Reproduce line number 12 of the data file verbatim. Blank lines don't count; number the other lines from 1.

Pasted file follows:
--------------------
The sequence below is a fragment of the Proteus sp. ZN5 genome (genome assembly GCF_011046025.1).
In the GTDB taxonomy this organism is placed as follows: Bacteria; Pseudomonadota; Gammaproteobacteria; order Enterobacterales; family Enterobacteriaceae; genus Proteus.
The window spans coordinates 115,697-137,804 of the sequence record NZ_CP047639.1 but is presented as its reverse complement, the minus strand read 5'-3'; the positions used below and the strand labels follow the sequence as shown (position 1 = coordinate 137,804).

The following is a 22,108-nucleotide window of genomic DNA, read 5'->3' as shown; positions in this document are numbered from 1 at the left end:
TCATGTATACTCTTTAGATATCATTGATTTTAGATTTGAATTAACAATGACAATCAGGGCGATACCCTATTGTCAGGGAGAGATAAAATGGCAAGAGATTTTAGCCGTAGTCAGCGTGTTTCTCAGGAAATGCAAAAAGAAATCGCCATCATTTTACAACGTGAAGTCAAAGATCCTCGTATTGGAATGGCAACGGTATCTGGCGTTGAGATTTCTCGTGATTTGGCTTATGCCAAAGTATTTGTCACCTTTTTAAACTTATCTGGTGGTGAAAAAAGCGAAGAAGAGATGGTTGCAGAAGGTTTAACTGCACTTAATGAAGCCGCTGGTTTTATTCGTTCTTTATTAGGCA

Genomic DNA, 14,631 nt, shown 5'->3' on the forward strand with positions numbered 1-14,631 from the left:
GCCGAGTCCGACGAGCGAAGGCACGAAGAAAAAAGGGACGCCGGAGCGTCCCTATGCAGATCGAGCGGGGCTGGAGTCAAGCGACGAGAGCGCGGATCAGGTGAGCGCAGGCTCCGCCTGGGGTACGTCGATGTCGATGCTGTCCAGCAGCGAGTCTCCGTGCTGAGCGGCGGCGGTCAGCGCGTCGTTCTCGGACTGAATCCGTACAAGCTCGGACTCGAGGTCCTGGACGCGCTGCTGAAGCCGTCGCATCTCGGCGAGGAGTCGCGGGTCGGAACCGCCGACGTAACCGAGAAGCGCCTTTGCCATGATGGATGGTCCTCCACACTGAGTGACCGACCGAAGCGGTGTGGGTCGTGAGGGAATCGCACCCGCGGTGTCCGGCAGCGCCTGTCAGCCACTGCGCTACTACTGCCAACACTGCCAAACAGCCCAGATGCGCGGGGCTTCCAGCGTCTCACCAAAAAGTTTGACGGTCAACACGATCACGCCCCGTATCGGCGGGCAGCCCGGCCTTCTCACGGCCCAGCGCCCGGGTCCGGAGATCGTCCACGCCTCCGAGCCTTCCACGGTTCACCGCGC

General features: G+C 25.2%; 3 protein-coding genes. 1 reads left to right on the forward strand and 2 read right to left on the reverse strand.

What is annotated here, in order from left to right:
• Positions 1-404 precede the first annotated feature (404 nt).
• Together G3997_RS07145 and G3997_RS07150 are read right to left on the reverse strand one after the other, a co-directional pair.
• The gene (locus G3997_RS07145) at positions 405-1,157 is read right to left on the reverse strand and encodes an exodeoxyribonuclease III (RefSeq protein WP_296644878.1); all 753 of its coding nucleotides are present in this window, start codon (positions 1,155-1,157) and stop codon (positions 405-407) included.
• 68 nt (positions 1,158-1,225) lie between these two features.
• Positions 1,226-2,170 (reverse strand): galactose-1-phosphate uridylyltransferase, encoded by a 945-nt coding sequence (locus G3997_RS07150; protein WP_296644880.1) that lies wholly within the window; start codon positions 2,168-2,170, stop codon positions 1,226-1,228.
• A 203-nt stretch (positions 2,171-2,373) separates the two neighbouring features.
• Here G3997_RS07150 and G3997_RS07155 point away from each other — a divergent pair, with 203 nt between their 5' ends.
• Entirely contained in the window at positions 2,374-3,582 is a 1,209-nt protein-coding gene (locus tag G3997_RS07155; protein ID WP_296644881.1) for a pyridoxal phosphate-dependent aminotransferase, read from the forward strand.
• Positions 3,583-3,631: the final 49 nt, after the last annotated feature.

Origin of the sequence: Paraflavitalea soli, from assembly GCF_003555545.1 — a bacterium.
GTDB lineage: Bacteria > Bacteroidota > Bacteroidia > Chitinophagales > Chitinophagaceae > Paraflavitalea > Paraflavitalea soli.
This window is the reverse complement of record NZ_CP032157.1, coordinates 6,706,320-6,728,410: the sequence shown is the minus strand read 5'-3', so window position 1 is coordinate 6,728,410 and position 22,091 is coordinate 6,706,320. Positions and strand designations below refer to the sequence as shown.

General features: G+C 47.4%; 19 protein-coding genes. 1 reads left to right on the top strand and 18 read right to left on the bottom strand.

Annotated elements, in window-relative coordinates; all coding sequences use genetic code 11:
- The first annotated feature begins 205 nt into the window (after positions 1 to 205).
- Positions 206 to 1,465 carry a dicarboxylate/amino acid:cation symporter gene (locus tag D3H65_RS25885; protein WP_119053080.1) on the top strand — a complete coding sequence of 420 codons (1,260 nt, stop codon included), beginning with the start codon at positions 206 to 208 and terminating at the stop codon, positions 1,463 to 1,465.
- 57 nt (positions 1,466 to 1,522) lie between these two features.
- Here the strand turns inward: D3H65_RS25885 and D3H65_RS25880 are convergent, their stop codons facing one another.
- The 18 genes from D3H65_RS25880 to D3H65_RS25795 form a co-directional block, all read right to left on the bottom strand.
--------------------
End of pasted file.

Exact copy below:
• The gene (locus G3997_RS07145) at positions 405-1,157 is read right to left on the reverse strand and encodes an exodeoxyribonuclease III (RefSeq protein WP_296644878.1); all 753 of its coding nucleotides are present in this window, start codon (positions 1,155-1,157) and stop codon (positions 405-407) included.